Then again, it’s not like anyone’s that comfortable with Mike and El. The others give Mike a hard time about spending time with El and not them, and they have a point. Mike and El break off from the group with lame excuses and their cuddliness makes everyone else question their relationship status. Max and Lucas don’t seem to have advanced much past the point where they hold hands and call each other boyfriend and girlfriend (and occasionally seem to forget they’re dating at all), while Dustin tells (dubious?) stories about a girlfriend he met at science camp, the brilliant (and more gorgeous than Phoebe Cates) Suzie, with whom he plans to chat using Cerebro, a super-advanced homemade HAM radio. As the episode ends, he’s started to pick up some Russian broadcasts, bringing the episode full circle ahead of its scary final scenes.
But a lot happens in between as we learn what everyone’s been up to, and where they seem to be heading. And much of the time, they’re headed to Starcourt Mall, a shopper’s paradise that seems to live up to the original dream of a mall as a new town square, a place to shop but also a place to gather and socialize. After tearing himself away from El (who’s still living as a kind of recluse), Mike joins Max, Will, and Lucas for a trip to the extremely crowded Starcourt to take in a preview screening of George Romero’s Day of the Dead.
They take a circuitous route to get there, making their way into the theater via a back hallway they access through Scoops Ahoy, the ice cream parlor that employs Steve Harrington. Not that he’s particularly thrilled about it. He engages in humbling attempts to pick up customers, attempts hampered, he believes, by the sailor’s cap that hides his best feature. It probably doesn’t help that his awkward come-ons include excuses as to why he’s working there instead of going to college, or that he’s under pressure from his co-worker Robin (Maya Hawke, a welcome new addition to the cast), who keeps a running tally of his failures.
Even more of a drag: Steve’s too busy scooping out cones to join the others for Day of the Dead. For a while there, however, it looks like nobody will get to see Day of the Dead. What seems to be an unusually large power surge sparks a blackout and pauses the screening while plunging the rest of Hawkins into darkness. But that sort of thing is perfectly normal, right?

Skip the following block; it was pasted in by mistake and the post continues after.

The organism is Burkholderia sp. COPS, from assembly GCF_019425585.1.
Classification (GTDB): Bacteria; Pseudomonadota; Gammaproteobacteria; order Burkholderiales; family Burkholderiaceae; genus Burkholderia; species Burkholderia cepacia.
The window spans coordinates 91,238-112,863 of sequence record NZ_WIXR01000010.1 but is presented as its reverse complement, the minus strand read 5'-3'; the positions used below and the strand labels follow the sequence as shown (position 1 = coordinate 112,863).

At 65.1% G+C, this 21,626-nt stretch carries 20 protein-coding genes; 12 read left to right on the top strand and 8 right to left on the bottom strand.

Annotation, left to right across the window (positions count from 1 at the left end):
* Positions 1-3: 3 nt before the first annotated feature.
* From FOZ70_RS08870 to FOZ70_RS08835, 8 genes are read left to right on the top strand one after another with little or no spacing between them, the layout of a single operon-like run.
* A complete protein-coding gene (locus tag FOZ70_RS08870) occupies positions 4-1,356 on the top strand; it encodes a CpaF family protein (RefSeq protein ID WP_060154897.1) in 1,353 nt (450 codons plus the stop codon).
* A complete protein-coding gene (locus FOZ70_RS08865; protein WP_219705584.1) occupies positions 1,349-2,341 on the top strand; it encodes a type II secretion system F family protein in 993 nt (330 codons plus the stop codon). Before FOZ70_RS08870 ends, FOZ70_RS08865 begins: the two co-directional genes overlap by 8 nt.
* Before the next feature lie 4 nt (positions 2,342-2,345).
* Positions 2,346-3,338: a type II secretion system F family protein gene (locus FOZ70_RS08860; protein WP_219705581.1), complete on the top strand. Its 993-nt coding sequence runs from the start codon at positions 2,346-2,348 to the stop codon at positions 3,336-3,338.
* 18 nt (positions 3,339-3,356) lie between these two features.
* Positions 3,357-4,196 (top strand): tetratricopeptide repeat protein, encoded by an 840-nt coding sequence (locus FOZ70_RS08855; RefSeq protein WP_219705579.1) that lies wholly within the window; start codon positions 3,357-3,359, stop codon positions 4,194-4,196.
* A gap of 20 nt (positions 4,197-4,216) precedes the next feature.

Maybe elsewhere. But in Hawkins, a blackout is never just a blackout, especially one that hits just before the scary part in the opening of a classic zombie film. It’s the sort of thing an aspiring young reporter for The Hawkins Post might look into, if she had a chance. But currently Nancy is an intern mostly tasked with working as a “coffee-delivery machine” for the (surprisingly robust for such a small town) Post newsroom. It’s not exactly a progressive work environment. When she’s not being dismissed by the obnoxious Bruce (Jake Busey, another welcome addition), she has to listen to his sexist “story ideas.” Still, with Jonathan working in the photo department, she’s well positioned to pick up any weird, late-breaking stories, like, say, diseased rats (even if she also has to clean out the trash while answering the phone).
At least she’s keeping busy. Joyce doesn’t have many customers in Hawkins’s now-deserted downtown, which the episode shoots like the abandoned Florida town seen in the opening moments of Day of the Dead. The mall has dragged everyone away from what used to be a bustling town center. Nancy has noticed and tried to turn it into a news story, but no one around her seems to think it’s that big a deal — at least those who don’t make their living downtown. The down time gives Joyce a lot of time to contemplate what she’s lost, both at work and after hours. Asked out by Hopper, she tells him she has plans, then goes home alone for a TV dinner, a glass of wine, and an episode of Cheers that reminds her of happier times. She’s not ready to move on. And a foreboding shot of last season’s “Bob Newby, Superhero” drawing shortly before it crashes to the ground suggests Hawkins isn’t ready for her to forget her past, either.